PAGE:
Notepad or HTML Editor?

  User-9A301A1F-01D2-4B94-A9F1461E8F998ED4 10:22 26 Oct 2004

I have recently become interested in the making of websites and have had a little dabble in it myself. I have a few friends online who are experienced with html and they all seem to think that using notepad and writing the entire code yourself is the best way to make a website.

I myself downloaded a trial html editor and made a very very simple website of my own. My first attempt in fact.

click here

Stop laughing! Anyway you see how much of a novice i am at this. My question is: What do i need to improve on this? Learn code? Get myself a better html editor? Good ftp program? Grpahics etc?

Basicly i want to have everything i need so i can go on to to build bigger and better websites.

  D-Frame 11:08 26 Oct 2004

Well for a newbie thats not bad... its basic, quick loading.

My opinion learn HTML and use NOTEPAD... its the best thing... then you can learn PHP or CGI (all in notepad), to me NOTEPAD is the best thing since computers first came out... i dont know, but yeah NOTEPAD is excellent for HTML, once you know it.

  Sir Radfordin 11:35 26 Oct 2004

There is no reason not to use notepad but it will take twice as long (if not longer) to get the basic things done. A WYSIWYG editor such as Frontpage or Dreamweaver save lots of time and make things a lot simpler for you. It is always good to understand the code that such an editor is creating but you don't need to be able to see there and type it out by hand.

  sean-278262 23:21 26 Oct 2004

Look at internet magazines,most come with programmes on disk my favourite is .net which is often littered with WYSIWYG editors.also consider what you may already have on your system.MSWORD is good for a dabble into webdesign and is familiar to most so no learning thousands of new designs.

I myself use dreamweaver mx 2004 and a combination of programming and WYSIWYG editing.

  dez fowler 20:09 11 Nov 2004

Notepad is ok to begin with but once you get into ASP/PHP/ASP.NET you need to look at a more advanced programming environment with things such as code colouring and code completion. I wouldn't bother with WYSIWYG cos what you see is rarely what you get, just run a webserver on your computer and have the page open in your browser, refreshing as you make changes.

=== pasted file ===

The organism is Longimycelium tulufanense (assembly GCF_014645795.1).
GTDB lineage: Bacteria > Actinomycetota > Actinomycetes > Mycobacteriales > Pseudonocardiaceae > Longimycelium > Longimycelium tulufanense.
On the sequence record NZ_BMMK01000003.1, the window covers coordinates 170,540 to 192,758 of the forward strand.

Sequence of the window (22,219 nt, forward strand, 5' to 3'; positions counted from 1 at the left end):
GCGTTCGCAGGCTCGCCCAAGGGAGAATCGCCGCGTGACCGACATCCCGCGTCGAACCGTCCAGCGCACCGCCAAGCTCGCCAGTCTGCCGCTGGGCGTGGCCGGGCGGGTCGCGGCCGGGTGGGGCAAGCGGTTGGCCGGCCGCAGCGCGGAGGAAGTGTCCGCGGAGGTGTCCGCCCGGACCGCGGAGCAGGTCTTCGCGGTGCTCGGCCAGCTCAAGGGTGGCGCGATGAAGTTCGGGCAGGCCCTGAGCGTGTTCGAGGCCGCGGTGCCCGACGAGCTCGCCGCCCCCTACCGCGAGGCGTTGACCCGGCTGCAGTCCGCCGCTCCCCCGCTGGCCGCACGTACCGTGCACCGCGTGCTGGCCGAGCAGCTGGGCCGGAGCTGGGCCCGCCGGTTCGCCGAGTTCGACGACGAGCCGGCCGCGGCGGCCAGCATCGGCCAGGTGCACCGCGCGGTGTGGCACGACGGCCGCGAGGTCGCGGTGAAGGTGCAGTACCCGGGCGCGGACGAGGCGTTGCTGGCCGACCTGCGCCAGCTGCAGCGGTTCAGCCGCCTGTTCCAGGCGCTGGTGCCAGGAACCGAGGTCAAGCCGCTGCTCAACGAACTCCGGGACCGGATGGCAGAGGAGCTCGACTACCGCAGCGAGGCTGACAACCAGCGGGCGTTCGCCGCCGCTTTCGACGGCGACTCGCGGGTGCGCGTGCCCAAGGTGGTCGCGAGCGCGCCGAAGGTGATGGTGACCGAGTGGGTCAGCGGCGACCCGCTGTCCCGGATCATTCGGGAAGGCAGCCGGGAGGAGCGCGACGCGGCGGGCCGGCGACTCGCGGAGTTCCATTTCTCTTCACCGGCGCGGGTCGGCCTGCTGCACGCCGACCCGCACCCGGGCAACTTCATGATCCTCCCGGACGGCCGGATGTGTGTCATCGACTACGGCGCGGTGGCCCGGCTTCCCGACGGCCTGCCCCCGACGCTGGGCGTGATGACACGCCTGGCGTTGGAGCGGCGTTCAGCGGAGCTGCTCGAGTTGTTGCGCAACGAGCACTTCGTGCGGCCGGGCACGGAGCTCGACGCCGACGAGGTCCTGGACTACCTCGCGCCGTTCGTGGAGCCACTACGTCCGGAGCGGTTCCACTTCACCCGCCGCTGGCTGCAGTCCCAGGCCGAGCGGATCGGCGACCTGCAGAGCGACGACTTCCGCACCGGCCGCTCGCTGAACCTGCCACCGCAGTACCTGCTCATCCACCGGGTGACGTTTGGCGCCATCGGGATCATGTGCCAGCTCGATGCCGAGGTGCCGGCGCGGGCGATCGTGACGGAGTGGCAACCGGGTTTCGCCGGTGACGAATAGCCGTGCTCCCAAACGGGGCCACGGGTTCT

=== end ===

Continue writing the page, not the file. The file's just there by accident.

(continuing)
For learning, my favourite reference is w3schools click here which has tutorials and examples as well as references for most web technologies.

  Taran 21:19 11 Nov 2004

Learning to code by hand is not something that is absolutely necessary these days, up to a point. The better WYSIWYG editors produce good output to begin with, and after practice it needs almost no molesting to get the best from.

Anyone who says they can write cleaner code with Notepad is right, sort of. I've seen some truly awful Notepad code though, written by die-hard codeslingers who think they're living the purist Tao of web authoring by scratching around in a lousy text editor.

Don't get me wrong, I use Notepad myself sometimes for quick fixes and, way back when, it was pretty much all we had on Windows computers to write our HTML.

If you must hard code everything I'd suggest you consider a better text editor. Whoever invented code syntax highlighting deserves a medal for a start, and better file management, built in browsers and all kinds of other things work wonders.

Put it this way, the amount of extra time required to hard code everything would put me out of business if I reflected that cost in my clients' invoices.

There are loads of good, free code editors available with all the bells and whistles any budding codeslinger might want. Try these three for starters:

click here

click here

click here

If you want a pretty good (and free) WYSIWYG editor, very much along the lines of FrontPage, you could do far worse than try Nvu click here

It was originally written for Linux but has since been ported over to Windows and I rather like it. At a little under 7mb it has to be worth the time to download. It can help you to create your code/pages quickly and easily, and then you can always go into the code manually to learn and edit it.

A list of good editors is all but impossible, since there are so many and different people like them for different reasons.

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